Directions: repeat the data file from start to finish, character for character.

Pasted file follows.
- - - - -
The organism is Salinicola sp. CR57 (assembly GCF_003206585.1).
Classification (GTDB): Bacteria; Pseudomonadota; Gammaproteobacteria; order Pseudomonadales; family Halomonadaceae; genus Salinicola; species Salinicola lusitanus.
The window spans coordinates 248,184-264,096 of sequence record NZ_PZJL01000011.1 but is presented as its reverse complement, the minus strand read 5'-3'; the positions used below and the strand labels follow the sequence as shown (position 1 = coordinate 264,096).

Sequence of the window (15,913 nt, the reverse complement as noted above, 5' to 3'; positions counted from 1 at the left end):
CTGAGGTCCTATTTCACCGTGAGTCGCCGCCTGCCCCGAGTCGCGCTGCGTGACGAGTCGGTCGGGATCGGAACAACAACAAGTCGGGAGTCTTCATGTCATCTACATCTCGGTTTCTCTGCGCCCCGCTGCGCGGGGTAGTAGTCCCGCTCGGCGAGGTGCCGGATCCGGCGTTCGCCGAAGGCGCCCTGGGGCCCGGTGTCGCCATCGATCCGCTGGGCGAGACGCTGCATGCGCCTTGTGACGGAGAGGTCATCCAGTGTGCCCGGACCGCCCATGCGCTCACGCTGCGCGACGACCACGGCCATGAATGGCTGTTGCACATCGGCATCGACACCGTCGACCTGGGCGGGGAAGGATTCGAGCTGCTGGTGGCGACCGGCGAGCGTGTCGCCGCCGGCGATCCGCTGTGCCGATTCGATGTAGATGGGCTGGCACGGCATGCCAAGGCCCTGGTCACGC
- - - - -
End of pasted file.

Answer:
The organism is Salinicola sp. CR57 (assembly GCF_003206585.1).
Classification (GTDB): Bacteria; Pseudomonadota; Gammaproteobacteria; order Pseudomonadales; family Halomonadaceae; genus Salinicola; species Salinicola lusitanus.
The window spans coordinates 248,184-264,096 of sequence record NZ_PZJL01000011.1 but is presented as its reverse complement, the minus strand read 5'-3'; the positions used below and the strand labels follow the sequence as shown (position 1 = coordinate 264,096).

Sequence of the window (15,913 nt, the reverse complement as noted above, 5' to 3'; positions counted from 1 at the left end):
CTGAGGTCCTATTTCACCGTGAGTCGCCGCCTGCCCCGAGTCGCGCTGCGTGACGAGTCGGTCGGGATCGGAACAACAACAAGTCGGGAGTCTTCATGTCATCTACATCTCGGTTTCTCTGCGCCCCGCTGCGCGGGGTAGTAGTCCCGCTCGGCGAGGTGCCGGATCCGGCGTTCGCCGAAGGCGCCCTGGGGCCCGGTGTCGCCATCGATCCGCTGGGCGAGACGCTGCATGCGCCTTGTGACGGAGAGGTCATCCAGTGTGCCCGGACCGCCCATGCGCTCACGCTGCGCGACGACCACGGCCATGAATGGCTGTTGCACATCGGCATCGACACCGTCGACCTGGGCGGGGAAGGATTCGAGCTGCTGGTGGCGACCGGCGAGCGTGTCGCCGCCGGCGATCCGCTGTGCCGATTCGATGTAGATGGGCTGGCACGGCATGCCAAGGCCCTGGTCACGC